Last week, the Department of Justice (DOJ) announced the arrest of 60 individuals for allegedly participating in illegal prescribing and distributing opioids and other narcotics and for their participation in various health care fraud schemes relating to Medicaid and Medicare. Among the 60 individuals charged were 31 doctors, 7 pharmacists, 8 nurse practitioners, and 7 other licensed medical professionals. The DOJ estimated the defendants collectively wrote over 350,000 illegal prescriptions and distributed over 32 million pills.
Among those arrested were:
- A doctor who is alleged to have been at one time the highest prescriber of controlled substances in Ohio and several pharmacists charged with operating an alleged “pill mill”
- Several doctors who allegedly provided pre-signed, blank prescriptions to office staff who then used them to prescribe controlled substances
- A dentist who was charged with writing prescriptions for opioids that had no legitimate medical purpose and that were outside the usual course of professional practices, removing teeth unnecessarily, scheduling unnecessary follow-up appointments, and billing inappropriately for services
- A nurse practitioner who allegedly prescribed dangerous combinations of opioids and benzodiazepines, sometimes in exchange for sexual favors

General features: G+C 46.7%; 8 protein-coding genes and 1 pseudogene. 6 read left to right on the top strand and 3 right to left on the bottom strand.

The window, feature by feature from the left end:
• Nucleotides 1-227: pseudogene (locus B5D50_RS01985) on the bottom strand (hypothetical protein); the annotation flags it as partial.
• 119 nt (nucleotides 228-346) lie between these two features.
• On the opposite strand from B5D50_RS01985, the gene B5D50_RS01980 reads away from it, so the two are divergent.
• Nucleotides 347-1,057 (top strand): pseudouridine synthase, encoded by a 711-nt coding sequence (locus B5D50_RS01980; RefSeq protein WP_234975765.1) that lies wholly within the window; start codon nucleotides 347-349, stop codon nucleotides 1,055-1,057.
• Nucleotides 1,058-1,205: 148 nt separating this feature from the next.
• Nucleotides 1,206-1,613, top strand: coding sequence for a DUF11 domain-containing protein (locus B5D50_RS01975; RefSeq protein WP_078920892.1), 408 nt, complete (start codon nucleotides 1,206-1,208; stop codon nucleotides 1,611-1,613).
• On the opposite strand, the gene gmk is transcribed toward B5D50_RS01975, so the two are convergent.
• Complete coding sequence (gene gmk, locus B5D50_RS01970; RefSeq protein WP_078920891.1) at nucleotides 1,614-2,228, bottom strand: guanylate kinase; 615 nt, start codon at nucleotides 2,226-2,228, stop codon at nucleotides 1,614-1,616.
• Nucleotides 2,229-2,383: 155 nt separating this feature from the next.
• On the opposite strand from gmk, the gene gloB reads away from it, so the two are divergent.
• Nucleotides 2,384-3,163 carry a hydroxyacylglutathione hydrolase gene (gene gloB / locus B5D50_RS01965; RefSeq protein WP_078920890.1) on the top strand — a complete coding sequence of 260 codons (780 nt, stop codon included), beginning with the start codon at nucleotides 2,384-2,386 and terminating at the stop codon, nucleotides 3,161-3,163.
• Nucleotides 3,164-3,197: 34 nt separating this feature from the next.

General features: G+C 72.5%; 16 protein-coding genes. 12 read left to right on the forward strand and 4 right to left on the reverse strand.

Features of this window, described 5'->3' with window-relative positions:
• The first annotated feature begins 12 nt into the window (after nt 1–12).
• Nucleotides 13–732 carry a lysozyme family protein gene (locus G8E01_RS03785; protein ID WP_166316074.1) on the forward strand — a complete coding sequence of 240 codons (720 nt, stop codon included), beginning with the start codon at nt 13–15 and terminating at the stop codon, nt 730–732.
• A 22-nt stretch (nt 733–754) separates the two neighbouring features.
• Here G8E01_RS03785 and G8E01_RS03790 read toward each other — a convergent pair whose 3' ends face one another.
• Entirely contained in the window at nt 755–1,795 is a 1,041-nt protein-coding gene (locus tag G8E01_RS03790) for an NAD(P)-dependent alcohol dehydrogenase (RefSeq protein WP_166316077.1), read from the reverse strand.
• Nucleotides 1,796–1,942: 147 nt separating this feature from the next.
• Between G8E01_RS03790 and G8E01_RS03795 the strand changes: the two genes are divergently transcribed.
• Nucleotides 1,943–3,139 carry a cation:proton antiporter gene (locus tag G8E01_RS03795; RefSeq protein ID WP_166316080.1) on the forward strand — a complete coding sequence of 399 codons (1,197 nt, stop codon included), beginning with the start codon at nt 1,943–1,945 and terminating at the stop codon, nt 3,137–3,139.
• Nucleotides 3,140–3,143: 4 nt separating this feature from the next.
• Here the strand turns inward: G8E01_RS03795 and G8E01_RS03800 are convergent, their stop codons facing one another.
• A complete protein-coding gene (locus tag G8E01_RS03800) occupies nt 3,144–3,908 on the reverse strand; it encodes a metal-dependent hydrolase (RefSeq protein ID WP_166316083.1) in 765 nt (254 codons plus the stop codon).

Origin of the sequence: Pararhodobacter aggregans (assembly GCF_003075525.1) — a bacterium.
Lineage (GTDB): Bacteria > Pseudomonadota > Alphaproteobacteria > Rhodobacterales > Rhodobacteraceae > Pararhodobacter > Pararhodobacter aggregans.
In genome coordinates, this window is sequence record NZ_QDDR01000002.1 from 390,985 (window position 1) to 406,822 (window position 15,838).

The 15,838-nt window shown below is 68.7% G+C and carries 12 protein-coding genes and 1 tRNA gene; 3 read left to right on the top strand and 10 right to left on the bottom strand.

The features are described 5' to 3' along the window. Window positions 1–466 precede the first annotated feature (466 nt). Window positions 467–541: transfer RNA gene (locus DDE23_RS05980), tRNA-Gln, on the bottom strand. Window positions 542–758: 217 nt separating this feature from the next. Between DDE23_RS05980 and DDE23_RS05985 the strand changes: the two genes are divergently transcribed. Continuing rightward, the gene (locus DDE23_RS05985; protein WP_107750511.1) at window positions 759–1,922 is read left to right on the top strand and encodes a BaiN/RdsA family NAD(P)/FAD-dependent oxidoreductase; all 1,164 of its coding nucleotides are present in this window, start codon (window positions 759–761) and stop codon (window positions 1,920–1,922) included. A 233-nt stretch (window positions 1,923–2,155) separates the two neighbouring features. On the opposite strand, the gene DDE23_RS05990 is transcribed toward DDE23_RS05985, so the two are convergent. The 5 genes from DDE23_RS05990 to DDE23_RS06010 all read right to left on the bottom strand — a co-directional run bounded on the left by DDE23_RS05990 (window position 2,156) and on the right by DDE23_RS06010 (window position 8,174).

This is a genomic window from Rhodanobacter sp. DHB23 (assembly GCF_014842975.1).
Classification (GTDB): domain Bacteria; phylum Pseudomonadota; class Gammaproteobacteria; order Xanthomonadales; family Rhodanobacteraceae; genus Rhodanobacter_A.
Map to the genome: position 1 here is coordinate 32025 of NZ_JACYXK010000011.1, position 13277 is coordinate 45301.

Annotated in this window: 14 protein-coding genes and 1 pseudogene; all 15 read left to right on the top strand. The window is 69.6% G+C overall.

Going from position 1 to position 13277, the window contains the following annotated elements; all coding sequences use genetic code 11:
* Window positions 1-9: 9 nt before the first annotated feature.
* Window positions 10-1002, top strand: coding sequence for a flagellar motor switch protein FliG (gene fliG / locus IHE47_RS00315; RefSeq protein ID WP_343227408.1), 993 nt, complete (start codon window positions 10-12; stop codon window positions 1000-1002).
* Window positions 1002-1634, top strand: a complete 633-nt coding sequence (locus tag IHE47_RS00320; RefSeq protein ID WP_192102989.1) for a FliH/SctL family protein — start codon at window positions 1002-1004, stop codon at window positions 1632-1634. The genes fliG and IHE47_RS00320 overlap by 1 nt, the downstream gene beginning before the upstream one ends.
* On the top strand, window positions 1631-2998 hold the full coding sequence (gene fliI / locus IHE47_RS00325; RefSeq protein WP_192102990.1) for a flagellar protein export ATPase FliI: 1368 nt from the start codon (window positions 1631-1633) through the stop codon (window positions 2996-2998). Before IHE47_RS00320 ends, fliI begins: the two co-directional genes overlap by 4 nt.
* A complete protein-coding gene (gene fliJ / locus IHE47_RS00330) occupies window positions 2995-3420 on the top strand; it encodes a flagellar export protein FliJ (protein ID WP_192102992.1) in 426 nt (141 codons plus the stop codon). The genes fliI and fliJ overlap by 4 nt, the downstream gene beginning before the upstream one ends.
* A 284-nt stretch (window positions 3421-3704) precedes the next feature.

- A doctor who allegedly prescribed 4.2 million opioid pills, sometimes in dangerous combinations with other drugs, and prescribed opioids to known addicts
- An orthopedic surgeon who allegedly used fraudulent prescriptions to obtain narcotics for his own use
The arrests were the work of the DOJ’s Criminal Division’s Appalachian Regional Prescription Opioid (ARPO) Strike Force which began operating in December 2018. The ARPO Strike Force focuses on the Appalachian region, including Tennessee, Ohio, West Virginia, Kentucky, and Alabama. Most of the defendants in this recent enforcement action reside in Tennessee. In addition to the states targeted by the ARPO Strike Force, the recent enforcement actions included a case in Pennsylvania and one in Louisiana. The DOJ announced that the ARPO Strike Force will now expand their focus to include the Western District of Virginia.
The DOJ press release notes that health care providers in the communities where the arrests took place may see an increase in patients seeking care (including prescriptions for opioids) and/or treatment.
For health centers in these communities and throughout the country, developing substance use disorder treatment services requires an understanding of the risks related to prescribing opioids and developing MAT services, along with a risk management plan developed to mitigate the health center’s specific risks. To learn more about FTLF’s upcoming workshop on Responding to the Opioid Crisis Workshop, click here.